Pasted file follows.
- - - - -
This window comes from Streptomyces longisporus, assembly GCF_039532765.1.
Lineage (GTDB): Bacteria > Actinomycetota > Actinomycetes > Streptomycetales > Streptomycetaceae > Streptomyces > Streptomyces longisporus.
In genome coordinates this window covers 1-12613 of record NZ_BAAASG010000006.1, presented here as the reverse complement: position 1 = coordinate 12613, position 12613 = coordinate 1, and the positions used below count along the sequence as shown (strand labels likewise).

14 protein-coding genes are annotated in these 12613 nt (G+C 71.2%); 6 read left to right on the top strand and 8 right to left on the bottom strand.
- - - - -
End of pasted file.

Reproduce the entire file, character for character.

This window comes from Streptomyces longisporus, assembly GCF_039532765.1.
Lineage (GTDB): Bacteria > Actinomycetota > Actinomycetes > Streptomycetales > Streptomycetaceae > Streptomyces > Streptomyces longisporus.
In genome coordinates this window covers 1-12613 of record NZ_BAAASG010000006.1, presented here as the reverse complement: position 1 = coordinate 12613, position 12613 = coordinate 1, and the positions used below count along the sequence as shown (strand labels likewise).

14 protein-coding genes are annotated in these 12613 nt (G+C 71.2%); 6 read left to right on the top strand and 8 right to left on the bottom strand.